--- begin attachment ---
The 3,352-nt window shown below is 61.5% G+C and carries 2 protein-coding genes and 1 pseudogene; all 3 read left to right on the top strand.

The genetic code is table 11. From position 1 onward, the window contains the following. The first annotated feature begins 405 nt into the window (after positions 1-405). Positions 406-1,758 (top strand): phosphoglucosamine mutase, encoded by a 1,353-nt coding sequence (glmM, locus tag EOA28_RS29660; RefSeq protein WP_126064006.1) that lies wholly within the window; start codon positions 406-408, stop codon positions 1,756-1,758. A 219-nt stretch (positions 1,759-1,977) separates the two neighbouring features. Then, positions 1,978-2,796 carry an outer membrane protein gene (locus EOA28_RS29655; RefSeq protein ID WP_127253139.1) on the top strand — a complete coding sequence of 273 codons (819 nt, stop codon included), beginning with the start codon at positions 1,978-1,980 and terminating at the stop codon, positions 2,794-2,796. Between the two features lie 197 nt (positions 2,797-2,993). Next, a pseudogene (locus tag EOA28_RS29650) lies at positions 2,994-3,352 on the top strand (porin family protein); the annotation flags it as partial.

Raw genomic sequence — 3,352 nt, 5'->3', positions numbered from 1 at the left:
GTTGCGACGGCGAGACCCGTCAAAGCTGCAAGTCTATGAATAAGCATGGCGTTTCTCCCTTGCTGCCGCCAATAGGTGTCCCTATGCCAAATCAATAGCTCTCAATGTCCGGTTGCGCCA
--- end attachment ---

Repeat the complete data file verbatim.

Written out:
The 3,352-nt window shown below is 61.5% G+C and carries 2 protein-coding genes and 1 pseudogene; all 3 read left to right on the top strand.

The genetic code is table 11. From position 1 onward, the window contains the following. The first annotated feature begins 405 nt into the window (after positions 1-405). Positions 406-1,758 (top strand): phosphoglucosamine mutase, encoded by a 1,353-nt coding sequence (glmM, locus tag EOA28_RS29660; RefSeq protein WP_126064006.1) that lies wholly within the window; start codon positions 406-408, stop codon positions 1,756-1,758. A 219-nt stretch (positions 1,759-1,977) separates the two neighbouring features. Then, positions 1,978-2,796 carry an outer membrane protein gene (locus EOA28_RS29655; RefSeq protein ID WP_127253139.1) on the top strand — a complete coding sequence of 273 codons (819 nt, stop codon included), beginning with the start codon at positions 1,978-1,980 and terminating at the stop codon, positions 2,794-2,796. Between the two features lie 197 nt (positions 2,797-2,993). Next, a pseudogene (locus tag EOA28_RS29650) lies at positions 2,994-3,352 on the top strand (porin family protein); the annotation flags it as partial.

Raw genomic sequence — 3,352 nt, 5'->3', positions numbered from 1 at the left:
GTTGCGACGGCGAGACCCGTCAAAGCTGCAAGTCTATGAATAAGCATGGCGTTTCTCCCTTGCTGCCGCCAATAGGTGTCCCTATGCCAAATCAATAGCTCTCAATGTCCGGTTGCGCCA